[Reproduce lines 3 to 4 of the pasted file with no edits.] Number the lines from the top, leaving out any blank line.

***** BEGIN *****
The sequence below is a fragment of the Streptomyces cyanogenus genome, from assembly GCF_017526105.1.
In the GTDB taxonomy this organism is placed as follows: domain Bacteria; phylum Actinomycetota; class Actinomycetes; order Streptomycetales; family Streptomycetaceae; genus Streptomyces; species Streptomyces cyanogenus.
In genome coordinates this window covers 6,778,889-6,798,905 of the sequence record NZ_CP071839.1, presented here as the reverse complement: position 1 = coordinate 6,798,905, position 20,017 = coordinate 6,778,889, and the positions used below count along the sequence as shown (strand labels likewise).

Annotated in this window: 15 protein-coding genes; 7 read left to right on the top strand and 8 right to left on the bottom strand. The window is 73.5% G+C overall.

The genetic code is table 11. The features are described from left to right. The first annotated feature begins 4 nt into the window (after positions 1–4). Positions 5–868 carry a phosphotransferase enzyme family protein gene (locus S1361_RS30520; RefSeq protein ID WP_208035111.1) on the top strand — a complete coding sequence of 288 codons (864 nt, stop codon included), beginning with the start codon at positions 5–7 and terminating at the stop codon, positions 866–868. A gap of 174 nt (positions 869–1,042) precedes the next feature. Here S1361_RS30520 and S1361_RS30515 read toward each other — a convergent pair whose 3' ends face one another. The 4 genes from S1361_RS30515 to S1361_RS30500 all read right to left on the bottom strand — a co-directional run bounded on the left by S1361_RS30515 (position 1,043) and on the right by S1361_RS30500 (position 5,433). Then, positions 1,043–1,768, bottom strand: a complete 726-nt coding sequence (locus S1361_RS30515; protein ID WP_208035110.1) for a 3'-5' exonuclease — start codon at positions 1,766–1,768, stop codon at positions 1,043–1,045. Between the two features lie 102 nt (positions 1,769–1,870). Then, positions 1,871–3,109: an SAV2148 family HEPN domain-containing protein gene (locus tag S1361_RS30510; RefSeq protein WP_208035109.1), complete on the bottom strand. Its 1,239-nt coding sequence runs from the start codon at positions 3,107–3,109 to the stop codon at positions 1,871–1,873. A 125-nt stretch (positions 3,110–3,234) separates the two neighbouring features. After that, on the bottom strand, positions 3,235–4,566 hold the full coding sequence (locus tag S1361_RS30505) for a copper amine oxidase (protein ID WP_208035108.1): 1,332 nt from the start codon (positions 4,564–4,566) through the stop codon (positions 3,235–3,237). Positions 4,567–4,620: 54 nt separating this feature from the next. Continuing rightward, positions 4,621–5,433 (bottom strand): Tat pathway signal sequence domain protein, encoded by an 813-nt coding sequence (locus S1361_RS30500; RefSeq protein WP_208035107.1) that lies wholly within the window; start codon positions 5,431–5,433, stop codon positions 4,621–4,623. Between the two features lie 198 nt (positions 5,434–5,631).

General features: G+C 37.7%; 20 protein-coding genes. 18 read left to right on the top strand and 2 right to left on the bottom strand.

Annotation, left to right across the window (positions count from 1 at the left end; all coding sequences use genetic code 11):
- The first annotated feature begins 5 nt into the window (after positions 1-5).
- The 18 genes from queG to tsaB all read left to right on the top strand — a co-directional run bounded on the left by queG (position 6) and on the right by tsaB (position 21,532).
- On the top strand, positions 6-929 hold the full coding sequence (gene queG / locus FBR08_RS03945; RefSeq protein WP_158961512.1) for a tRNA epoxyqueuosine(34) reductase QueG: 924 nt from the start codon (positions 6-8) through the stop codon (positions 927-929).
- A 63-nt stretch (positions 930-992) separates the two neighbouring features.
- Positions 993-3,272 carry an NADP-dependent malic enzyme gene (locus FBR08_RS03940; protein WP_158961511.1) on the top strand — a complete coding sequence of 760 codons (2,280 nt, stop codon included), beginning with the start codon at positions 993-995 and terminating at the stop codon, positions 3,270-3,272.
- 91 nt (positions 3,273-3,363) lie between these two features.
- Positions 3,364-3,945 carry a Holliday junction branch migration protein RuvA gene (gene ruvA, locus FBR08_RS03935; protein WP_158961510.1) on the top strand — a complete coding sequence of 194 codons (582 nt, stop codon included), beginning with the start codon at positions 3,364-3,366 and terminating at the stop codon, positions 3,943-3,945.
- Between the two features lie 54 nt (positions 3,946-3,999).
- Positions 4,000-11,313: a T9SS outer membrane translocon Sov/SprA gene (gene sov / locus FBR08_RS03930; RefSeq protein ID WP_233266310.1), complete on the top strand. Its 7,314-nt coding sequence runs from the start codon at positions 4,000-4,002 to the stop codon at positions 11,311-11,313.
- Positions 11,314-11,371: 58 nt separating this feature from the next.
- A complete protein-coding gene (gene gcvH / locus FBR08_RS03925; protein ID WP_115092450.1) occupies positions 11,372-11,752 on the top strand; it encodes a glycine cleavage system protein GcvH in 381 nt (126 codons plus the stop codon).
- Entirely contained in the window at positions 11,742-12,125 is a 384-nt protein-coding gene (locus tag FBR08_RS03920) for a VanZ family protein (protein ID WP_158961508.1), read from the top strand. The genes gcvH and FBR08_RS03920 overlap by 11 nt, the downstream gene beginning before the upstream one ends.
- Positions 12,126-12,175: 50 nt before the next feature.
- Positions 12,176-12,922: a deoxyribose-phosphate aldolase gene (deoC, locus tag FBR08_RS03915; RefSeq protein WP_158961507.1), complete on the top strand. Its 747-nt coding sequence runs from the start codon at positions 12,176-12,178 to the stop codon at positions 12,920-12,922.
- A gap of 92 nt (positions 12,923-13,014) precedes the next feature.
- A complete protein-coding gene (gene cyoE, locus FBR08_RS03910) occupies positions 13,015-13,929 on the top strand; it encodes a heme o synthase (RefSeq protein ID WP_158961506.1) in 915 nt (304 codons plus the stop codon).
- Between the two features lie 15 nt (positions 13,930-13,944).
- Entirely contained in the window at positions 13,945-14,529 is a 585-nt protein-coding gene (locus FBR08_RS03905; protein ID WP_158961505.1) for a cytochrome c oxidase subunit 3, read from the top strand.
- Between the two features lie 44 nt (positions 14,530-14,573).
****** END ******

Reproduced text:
In genome coordinates this window covers 6,778,889-6,798,905 of the sequence record NZ_CP071839.1, presented here as the reverse complement: position 1 = coordinate 6,798,905, position 20,017 = coordinate 6,778,889, and the positions used below count along the sequence as shown (strand labels likewise).

Annotated in this window: 15 protein-coding genes; 7 read left to right on the top strand and 8 right to left on the bottom strand. The window is 73.5% G+C overall.